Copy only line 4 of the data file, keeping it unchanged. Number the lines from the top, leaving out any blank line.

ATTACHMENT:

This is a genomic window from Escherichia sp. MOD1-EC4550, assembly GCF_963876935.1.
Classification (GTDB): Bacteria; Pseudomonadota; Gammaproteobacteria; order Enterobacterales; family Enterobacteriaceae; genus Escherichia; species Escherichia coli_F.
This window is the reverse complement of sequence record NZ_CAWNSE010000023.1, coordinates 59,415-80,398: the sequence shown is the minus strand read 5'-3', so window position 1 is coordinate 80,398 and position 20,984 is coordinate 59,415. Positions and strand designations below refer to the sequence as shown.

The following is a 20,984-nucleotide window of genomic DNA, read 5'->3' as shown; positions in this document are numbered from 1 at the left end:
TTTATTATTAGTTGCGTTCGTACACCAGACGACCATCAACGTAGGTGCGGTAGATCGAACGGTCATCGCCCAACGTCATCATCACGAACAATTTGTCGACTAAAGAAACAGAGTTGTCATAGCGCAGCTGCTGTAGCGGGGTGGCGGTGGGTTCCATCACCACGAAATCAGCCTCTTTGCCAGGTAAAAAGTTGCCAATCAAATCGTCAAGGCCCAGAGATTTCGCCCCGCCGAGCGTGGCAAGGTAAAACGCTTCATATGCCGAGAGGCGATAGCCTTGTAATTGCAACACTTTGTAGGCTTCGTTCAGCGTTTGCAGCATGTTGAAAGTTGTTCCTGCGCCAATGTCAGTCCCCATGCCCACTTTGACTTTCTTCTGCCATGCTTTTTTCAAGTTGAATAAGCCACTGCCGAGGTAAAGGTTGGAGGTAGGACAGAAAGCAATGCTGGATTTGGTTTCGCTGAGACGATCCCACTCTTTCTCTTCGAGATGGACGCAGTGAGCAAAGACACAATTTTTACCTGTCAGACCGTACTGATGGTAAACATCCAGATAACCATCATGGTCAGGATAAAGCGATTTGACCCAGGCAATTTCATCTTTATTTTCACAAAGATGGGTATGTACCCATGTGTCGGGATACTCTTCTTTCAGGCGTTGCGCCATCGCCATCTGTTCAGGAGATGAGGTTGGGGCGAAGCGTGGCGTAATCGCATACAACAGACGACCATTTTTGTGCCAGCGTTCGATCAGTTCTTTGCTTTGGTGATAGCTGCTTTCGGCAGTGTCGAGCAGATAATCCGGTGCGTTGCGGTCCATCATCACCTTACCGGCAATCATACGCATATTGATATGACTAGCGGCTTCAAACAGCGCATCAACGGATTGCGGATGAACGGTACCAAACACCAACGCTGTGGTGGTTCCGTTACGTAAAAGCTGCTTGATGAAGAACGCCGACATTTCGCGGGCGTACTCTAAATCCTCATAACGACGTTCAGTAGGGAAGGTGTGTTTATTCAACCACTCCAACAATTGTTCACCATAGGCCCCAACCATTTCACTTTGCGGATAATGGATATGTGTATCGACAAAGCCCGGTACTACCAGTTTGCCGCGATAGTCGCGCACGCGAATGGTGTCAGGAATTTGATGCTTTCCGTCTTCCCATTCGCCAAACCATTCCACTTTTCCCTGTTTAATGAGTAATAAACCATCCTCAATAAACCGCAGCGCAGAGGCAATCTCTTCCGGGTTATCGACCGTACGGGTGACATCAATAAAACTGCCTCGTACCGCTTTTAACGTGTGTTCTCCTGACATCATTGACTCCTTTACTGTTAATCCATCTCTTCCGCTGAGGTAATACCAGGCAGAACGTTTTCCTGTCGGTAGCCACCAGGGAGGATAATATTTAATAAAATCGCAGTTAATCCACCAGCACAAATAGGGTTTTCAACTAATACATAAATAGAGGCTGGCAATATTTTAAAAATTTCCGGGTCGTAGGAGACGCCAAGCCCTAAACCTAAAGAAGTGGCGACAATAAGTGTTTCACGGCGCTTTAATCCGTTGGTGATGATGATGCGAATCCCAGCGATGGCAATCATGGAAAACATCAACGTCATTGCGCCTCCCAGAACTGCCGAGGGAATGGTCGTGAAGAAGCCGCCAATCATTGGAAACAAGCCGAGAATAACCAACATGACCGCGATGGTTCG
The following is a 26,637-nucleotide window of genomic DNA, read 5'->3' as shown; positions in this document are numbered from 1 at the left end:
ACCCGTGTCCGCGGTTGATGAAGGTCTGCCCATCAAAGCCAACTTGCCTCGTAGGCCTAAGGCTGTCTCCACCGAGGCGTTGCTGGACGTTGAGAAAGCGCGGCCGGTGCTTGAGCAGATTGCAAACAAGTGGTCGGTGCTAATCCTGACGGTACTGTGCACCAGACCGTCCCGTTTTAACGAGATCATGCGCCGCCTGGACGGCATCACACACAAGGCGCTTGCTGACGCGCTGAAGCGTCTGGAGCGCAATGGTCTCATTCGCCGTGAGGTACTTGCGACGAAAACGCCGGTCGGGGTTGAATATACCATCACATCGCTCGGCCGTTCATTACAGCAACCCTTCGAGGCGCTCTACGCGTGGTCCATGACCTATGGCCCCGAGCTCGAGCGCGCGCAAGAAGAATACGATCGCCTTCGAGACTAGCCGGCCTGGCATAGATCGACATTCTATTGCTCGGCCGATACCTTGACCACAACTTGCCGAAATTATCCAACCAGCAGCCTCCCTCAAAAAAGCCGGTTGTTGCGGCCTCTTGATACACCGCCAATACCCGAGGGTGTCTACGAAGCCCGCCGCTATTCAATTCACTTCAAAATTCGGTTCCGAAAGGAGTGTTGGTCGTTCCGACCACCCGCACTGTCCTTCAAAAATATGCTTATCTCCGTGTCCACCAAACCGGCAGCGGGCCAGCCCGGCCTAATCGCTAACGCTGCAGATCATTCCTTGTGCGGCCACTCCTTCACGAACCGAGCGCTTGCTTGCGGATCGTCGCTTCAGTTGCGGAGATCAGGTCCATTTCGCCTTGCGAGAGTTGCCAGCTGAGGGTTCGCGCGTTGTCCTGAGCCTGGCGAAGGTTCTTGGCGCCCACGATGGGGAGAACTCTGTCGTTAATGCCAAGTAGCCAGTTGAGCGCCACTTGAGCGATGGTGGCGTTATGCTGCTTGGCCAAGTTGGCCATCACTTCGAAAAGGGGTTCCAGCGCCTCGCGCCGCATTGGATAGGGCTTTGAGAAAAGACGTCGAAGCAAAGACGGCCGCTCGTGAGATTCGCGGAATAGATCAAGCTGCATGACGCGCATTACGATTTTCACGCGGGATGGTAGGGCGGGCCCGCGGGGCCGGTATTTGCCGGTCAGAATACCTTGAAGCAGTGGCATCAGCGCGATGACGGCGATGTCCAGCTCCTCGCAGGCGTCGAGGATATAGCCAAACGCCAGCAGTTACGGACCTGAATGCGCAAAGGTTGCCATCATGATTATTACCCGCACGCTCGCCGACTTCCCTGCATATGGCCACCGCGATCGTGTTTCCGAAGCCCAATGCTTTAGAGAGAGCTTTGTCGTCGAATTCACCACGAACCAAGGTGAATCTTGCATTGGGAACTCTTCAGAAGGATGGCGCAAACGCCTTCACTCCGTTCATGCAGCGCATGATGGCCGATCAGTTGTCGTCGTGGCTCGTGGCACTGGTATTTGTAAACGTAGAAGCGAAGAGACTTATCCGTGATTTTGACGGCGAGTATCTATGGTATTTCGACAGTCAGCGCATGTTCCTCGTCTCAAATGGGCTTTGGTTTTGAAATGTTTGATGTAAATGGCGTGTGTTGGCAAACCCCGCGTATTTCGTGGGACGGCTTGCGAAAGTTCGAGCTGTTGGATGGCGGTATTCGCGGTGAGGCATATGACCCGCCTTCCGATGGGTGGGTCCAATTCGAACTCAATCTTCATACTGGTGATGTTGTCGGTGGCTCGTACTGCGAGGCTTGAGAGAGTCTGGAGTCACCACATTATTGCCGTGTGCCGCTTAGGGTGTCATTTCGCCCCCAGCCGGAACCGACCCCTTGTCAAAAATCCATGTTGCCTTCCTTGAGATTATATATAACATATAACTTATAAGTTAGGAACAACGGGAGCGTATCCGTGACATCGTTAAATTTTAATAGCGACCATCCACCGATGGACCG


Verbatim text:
The following is a 20,984-nucleotide window of genomic DNA, read 5'->3' as shown; positions in this document are numbered from 1 at the left end: